A tale of two Cristina’s

Dakota McGranahan, Photo Editor

It is exhausting living in a world full of George’s and Izzy’s when you are a Cristina.

When you’re a Cristina, you are strong and resilient as well as successful, determined, passionate and relentless. You know exactly what you want to do and expect nothing less. And when you’re surrounded by those who are George’s and Izzy’s, you feel like a problem.

To those who don’t get the reference, Cristina Yang, George O’Malley and Izzy Stevens are surgeons on the show Grey’s Anatomy. Well, were. All three of their characters left for completely different reasons.

Long story short, George failed his surgeon exams twice and died saving a woman, Izzy was fired for interfering with her patient/husband’s location on a donor list, and Cristina left to become chief of a hospital in Zurich, Germany.

It’s people like Izzy and George that make you feel as if you’re overachieving and intimidating, and that is exhausting. Even more so when you’re only 18-years-old and everyone around you is so unsure of their life, meanwhile you have the next 5 years planned down to the hour.

The people who are George and Izzy qualify as the “norm”; unsure, compromising and more intact with feelings than logic. That’s also the expectation of young people, to be naïve and uncertain and immature, thus making it even more difficult to be the one percent of Cristina’s on earth.

And yet, while everyone normalizes the habits of George and Izzy, you use logic and make sacrifices that others overlook–and you do it for the sake of your career. You move away from your family for your career. You break up with your significant other for your career. You devote your dying breath and every minute to your career, to be successful, memorable and notable to others.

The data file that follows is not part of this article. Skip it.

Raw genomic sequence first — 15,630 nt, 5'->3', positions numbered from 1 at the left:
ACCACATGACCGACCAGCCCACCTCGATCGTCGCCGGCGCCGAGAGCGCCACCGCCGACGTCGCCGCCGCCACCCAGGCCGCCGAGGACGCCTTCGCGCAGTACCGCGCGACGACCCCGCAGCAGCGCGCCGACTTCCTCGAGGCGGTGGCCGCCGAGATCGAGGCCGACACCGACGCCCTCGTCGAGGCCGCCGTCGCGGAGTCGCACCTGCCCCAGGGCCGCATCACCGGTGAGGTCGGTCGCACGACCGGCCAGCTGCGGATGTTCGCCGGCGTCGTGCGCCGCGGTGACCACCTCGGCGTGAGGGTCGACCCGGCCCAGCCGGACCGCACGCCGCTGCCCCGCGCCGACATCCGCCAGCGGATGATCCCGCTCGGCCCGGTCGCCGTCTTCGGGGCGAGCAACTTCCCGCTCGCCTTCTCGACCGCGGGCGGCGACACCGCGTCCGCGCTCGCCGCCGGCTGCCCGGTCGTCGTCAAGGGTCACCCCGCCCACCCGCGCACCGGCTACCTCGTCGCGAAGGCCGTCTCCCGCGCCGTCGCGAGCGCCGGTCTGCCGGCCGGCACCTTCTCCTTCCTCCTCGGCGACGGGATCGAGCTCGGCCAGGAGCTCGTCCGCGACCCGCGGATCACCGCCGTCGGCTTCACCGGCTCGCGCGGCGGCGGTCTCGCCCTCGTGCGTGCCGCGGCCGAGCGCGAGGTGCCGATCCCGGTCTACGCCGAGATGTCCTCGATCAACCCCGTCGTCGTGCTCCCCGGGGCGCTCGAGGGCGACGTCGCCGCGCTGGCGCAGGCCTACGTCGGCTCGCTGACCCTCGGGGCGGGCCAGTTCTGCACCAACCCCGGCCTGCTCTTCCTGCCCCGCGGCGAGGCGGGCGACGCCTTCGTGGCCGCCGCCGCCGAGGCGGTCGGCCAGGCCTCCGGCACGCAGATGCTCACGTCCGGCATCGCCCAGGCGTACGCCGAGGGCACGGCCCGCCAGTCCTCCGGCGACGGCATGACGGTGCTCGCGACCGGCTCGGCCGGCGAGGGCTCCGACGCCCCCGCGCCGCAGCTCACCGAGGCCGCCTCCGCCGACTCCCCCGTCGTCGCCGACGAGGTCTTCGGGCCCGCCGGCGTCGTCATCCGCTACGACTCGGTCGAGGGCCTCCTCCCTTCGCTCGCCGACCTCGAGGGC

This is all exhausting. It’s an aggravating, emotional, and difficult life to live. You live vicariously through the stories of George and Izzy, the tales of loving and having lost, the warm, sweet memories of their appreciation for family, and their kids, and their tales of risk-taking and adventure.

Sometimes being a Cristina also means you want to quit; you want to give up and become a George or Izzy because it’s easier than always being a Cristina. But in the end, you don’t quit, you can’t quit, because you realize how far you’ve come. The carousel that is life keeps on turning, and you’re not there for the ride, you’re there to be operating the damn thing.

So what happens to Cristina on Grey’s Anatomy? She get’s everything she wanted; she pursued the love of her life, and her career, and made a best friend out of it all. But when it came down to the wire, when it was between her career or the other people, she chose her career. She got her own hospital, her own surgical team, and eventually won that Harper Avery (equivalent to the Nobel Peace Prize in the Grey’s universe).

To live life as a Cristina there will always be an undeniable ambiguity surrounding everything you work toward, but that’s the point. There is no certainty in achievement, but there is promise in the work you put in.

Cristina almost didn’t move to Germany, she wanted to stay in Seattle and work alongside her best friend, and her husband and produce substantial work. But she left because a life of substantiality didn’t satisfy her; it was the risk of losing it all and gaining the world that satisfied her most.

We all have the potential to be Cristina’s, but we often choose to be an Izzy or George because we want a simple life, something tangible and certain. To those who are Cristina’s, we love the thrill of success, we’re obsessed with being the best. But we’re also human; we crave love, enjoy simplicity, and need relationships just like everyone else.

Sometimes when we are so involved, the distinction of success becomes blurry, and we begin to question our motives: do we really want an amazing career? Or do we want love, friendship, and family? And sometimes, we never know the answer.

So, Cristina’s, ask yourself: do you want to be hesitant? Do you want to have everything, but never live up to your potential? Or do you want to risk it all, and gain everything you desired? Ultimately, do you wish to be a Cristina in Seattle or a Cristina in Zurich?